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Middle East and North Africa

A Glimpse of Light in Yemen: Enabling a booming solar industry through entrepreneurship and innovation

Sara Badiei's picture
The conflict in Yemen, raging since early 2015, has had a devastating impact on the country’s infrastructure. Saana, the largest city in Yemen with a population of almost 2 million people, is completely without public electricity. In fact, six out of the 10 cities surveyed in mid-2017 by the World Bank, as part of the Yemen Dynamic Damage and Needs Assessment Phase II (DNA), had zero access to public electricity, with the remaining four cities having only a few hours of electricity per day.
 

Creating opportunities for young women through youth employment programs

Jose Manuel Romero's picture
Innovative programs can respond to gender disparities in youth employment. Photo: Dominic Chavez/ World Bank. 

The disadvantages young women face in the labor market and in entrepreneurship in developing countries are not only substantial and complex, but they quickly compound. A plethora of forces drive gender disparities in youth employment: lack of opportunities to develop the skills demanded by the labor market, family or social pressure dissuading them from entering desirable jobs or male-dominated sectors, a detrimental work environment, or a lack of available services such as childcare might make achieving success an uphill battle. Yet innovative youth employment programs can respond to gender issues. Below are three examples presented in a recent virtual workshop held by the Solutions for Youth Employment (S4YE) coalition with members of its Impact Portfolio community.

Millennials Welcome! Young women are revolutionizing the startup scene despite conflicts in MENA

Tobias Lechtenfeld's picture


Our team at the MENA Youth Platform recently had a conversation about women-and youth-led entrepreneurship in the MENA region, and for which emerging trends to look for. One thing is very clear: the next revolution could look very different.

Let’s work together to prevent violence and protect the vulnerable against fragility

Franck Bousquet's picture
Participants from 90 countries and 400 organizations joined the 2018 Fragility Forum to explore development, humanitarian and security approaches to fostering global peace and stability. © World Bank
Participants from 90 countries and 400 organizations joined the 2018 Fragility Forum to explore development, humanitarian and security approaches to fostering global peace and stability. © World Bank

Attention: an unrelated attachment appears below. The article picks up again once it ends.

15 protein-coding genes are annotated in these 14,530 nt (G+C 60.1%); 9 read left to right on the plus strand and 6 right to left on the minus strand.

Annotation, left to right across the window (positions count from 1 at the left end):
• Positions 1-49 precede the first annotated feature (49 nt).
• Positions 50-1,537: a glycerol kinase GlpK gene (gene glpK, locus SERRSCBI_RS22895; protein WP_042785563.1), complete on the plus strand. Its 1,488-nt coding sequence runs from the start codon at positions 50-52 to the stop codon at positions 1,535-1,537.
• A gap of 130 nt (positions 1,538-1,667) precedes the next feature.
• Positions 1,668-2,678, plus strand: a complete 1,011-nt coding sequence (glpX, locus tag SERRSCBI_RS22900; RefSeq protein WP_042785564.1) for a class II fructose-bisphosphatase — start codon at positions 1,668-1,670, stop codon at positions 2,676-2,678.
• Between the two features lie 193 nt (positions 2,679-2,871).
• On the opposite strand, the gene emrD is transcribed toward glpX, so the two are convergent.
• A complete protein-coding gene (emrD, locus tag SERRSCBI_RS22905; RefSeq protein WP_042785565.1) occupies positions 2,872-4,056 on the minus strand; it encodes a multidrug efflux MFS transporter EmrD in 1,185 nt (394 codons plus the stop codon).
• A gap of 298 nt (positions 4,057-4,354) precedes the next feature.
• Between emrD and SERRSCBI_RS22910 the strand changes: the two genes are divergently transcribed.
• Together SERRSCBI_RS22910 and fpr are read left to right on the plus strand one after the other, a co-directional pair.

Last week, in a gathering of governments and organizations at the World Bank-hosted 2018 Fragility Forum, the international community took an important step forward in fighting fragility by sharpening our understanding of it, hearing directly from those affected by it and thinking collectively through what we must do to overcome it.

We all agreed, acting on a renewed understanding of fragility and what it means to vulnerable communities represents an urgent and collective responsibility. We’ve all seen the suffering. In places like Syria, Myanmar, Yemen and South Sudan, the loss of life, dignity and economic prosperity is rife. With more than half of the world’s poor expected to live in fragile settings by 2030, we can’t end poverty unless we promote stability, prosperity, and peace in these places ravaged by conflict and crisis.

How many companies are run by women, and why does it matter?

Masako Hiraga's picture

Happy International Women’s Day! This is an important year to celebrate – from global politics to the Oscars last weekend, gender equality and inclusion are firmly on the agenda.

But outside movies and matters of government, we see the effects on gender equality every day, in how we live and work. One area we have data on comes from companies: what share of firms have a female CEO or top manager?

Only 1 in 5 firms worldwide have a female CEO or top manager, and it is more common among the smaller firms. While this does vary by around the world – Thailand and Cambodia are the only two countries where the data show more women running companies than men.

Better representation of women in business is important. It ensures a variety of views and ideas are represented, and when the top manager of a firm is woman, that firm is likely to have a larger share of permanent female workers.

The invisible door: Three barriers limiting women’s access to work

Namita Datta's picture
Women’s labor force participation worldwide over the last two decades has stagnated, and women generally earn less than men. (Photo: Tom Perry / World Bank)
How can we Press For Progress —the theme of International Women's Day 2018— to improve women's opportunities at work? Despite progress on women’s health and education in the past few decades, the gender gap on access to jobs has remained a stubborn challenge.

My life as an entrepreneur in Egypt

Mostafa Amin's picture